Your point about the strength vs. alignment of the fibers makes good sense. A great example of how slowing down and thinking about a thing at its most basic and simple level can offer a great deal to the observer. Thank you for sharing.

      Best,
      Evan & Gabby

  3. Floorguy said:

    Here is a sustainably harvested hardwood floor with a zero-VOC finish http://www.stang-lund.com. It comes in engineered as well.

  4. I grew up in a house with cork flooring in the bedrooms. My father built the house in the late 50s. It still remains there and looks good after all these years, mom still lives there! I remember scrubbing it and waxing it yearly. It wouldn’t be my choice, as I’m not into the green ( IMHO bullshit ) stuff. I recently put down Southern Yellow Pine in my small 400 ft2 house, but you have made a good choice with cork It will be interesting to see how it fares over time, please think about yearly updates. Thanks

    • Good suggestion regarding yearly updates on how the cork flooring is holding up.

      Would you mind sharing more info on the IMHO BS? Not sure we recognize the acronym, and would like to know more. We’re always a bit leery of the hype surrounding product choices. While we would like to make as sound of a decision as we can when making a product purchase, we are also aware that sometimes people can take advantage of consumer’s hearts and passions to move a product and make a buck. If you would mind going into greater detail, it would be valued.

      Thanks!
      Evan & Gabby

  5. We found left over oak flooring from someone on Craigslist. He had just the amount we needed left over and was selling his house so didn’t need to hang on to it anymore. He had it for 4 years and we got it for 70cents a square foot. Which is an amazing price. It is already stained and sealed too!! Craigslist and Habitat for Humanity Re-store have been our angels. We got a french door for $100 and a bay window for 300$. We start building next week. Thanks for your blog postings. They are helping me get over the nervousness of finally, after 3 years, starting this project. We ordered our wool from the same company last week. Like you I don’t want anything toxic in my house. And I heard from a woman in Washington with a tiny house that her wool insulation keeps them so very toasty. Off we go to pick up the trailer.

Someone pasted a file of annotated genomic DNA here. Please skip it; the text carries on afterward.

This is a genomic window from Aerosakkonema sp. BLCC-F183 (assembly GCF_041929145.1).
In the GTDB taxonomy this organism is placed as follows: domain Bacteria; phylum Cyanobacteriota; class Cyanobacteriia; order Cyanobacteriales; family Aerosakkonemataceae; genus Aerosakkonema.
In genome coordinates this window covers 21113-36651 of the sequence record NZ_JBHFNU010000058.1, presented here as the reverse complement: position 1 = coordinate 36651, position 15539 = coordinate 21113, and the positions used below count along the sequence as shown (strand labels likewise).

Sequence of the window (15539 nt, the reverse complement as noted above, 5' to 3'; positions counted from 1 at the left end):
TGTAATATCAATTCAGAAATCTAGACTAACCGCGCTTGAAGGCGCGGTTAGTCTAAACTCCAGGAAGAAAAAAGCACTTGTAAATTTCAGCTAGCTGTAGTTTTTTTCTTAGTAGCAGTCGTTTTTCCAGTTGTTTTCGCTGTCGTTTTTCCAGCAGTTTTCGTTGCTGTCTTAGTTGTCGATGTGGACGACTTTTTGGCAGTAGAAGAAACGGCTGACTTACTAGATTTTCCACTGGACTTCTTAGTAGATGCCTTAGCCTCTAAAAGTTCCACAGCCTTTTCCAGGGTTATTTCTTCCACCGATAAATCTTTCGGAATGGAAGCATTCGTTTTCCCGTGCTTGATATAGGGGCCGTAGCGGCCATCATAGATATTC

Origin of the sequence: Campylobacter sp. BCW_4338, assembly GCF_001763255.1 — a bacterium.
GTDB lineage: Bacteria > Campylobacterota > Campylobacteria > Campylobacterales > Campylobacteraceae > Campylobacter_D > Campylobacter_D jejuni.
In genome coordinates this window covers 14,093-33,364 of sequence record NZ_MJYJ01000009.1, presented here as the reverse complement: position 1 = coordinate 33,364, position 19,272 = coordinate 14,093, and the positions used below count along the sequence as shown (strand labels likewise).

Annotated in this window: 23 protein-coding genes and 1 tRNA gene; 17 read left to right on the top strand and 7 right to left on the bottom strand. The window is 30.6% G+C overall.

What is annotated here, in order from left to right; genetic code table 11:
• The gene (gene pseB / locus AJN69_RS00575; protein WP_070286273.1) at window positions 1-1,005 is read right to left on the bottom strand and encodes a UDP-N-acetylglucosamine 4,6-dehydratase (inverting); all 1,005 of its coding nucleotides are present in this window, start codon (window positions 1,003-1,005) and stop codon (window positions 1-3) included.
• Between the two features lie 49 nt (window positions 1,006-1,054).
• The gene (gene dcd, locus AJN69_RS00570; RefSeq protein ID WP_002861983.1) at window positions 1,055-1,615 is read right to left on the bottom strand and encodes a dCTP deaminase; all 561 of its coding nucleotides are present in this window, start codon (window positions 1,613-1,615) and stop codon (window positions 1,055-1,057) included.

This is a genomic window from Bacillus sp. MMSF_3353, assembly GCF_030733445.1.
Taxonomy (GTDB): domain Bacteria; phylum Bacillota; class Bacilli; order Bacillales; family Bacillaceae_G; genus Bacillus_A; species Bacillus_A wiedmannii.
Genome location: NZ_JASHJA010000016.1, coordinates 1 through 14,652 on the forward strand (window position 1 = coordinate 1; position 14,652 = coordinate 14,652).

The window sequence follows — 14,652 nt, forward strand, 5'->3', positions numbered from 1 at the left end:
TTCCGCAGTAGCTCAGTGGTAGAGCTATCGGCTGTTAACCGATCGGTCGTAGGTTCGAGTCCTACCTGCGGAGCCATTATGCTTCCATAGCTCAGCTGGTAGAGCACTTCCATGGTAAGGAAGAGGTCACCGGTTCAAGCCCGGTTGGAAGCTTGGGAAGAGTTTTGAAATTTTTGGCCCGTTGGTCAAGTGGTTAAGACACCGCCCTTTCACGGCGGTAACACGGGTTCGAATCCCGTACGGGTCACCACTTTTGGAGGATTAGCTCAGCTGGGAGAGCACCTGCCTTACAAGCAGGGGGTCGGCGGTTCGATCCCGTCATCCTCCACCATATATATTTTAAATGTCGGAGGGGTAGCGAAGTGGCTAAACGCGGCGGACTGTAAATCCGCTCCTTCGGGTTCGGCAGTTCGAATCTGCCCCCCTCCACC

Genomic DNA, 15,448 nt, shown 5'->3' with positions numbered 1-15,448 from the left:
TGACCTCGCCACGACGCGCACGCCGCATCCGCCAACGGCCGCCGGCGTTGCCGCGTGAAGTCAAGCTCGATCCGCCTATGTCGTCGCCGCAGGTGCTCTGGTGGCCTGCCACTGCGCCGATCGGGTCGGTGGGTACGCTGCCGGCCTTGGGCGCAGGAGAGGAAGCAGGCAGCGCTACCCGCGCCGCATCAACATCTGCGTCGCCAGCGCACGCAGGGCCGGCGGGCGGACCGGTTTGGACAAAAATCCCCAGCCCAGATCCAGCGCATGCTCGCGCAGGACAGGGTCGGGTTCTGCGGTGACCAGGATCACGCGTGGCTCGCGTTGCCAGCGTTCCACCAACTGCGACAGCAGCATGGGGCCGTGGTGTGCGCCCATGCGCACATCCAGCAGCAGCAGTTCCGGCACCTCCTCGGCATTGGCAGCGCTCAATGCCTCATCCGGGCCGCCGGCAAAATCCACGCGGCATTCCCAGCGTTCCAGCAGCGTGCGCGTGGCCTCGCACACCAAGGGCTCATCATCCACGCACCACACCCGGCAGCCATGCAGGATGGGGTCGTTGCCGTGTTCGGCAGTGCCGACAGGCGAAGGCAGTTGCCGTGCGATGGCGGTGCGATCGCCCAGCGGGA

• Good luck as you begin your adventure! Great finds with your flooring, doors, and window. Nice job reusing materials.

      We’re thrilled that you are using natural wool insulation in your project and hope that you found Oregon Shepherd to be as fantastic as we did. You’ve found other folks using wool insulation in their tiny houses as well? Fantastic!

      Enjoy the experience,
      Evan & Gabby

  6. I’m sold. I looked at the barenakedfloor site and couldn’t find contact information. How did you guys get in touch with them?

    I’m dying to use Wool and cork for my own tumbleweed (modified Lusby/Fencl hybrid), heard about it from you guys of course.

    • Fantastic, Zoe! We sure can’t recommend natural wool insulation enough. Have you considered getting your wool through Oregon Shepherd? They were so gracious and helpful. One of the highlights of our Tumbleweed Tiny House experience.

      We ordered our Bare Naked Cork Flooring through DIY Flooring, an online supplier. There are a few other online flooring suppliers out there that carry this particular brand. Do an online search for Cork Flooring, and you’ll find all kinds of great stuff!

      Best of luck to you as you see your project come to life!

      Best regards,
      Evan & Gabby

      • Thanks for the reply, Evan and Gabby.

        I had already made contacted Oregon Shepherd when I read about your outstanding experience as described in your blog. They seem very nice and I will be contacting them again soon when I have time for a consultation. I will tell them that you said hi when I do, OK?

        Thank you for the DIY Flooring referral. How was your experience with them?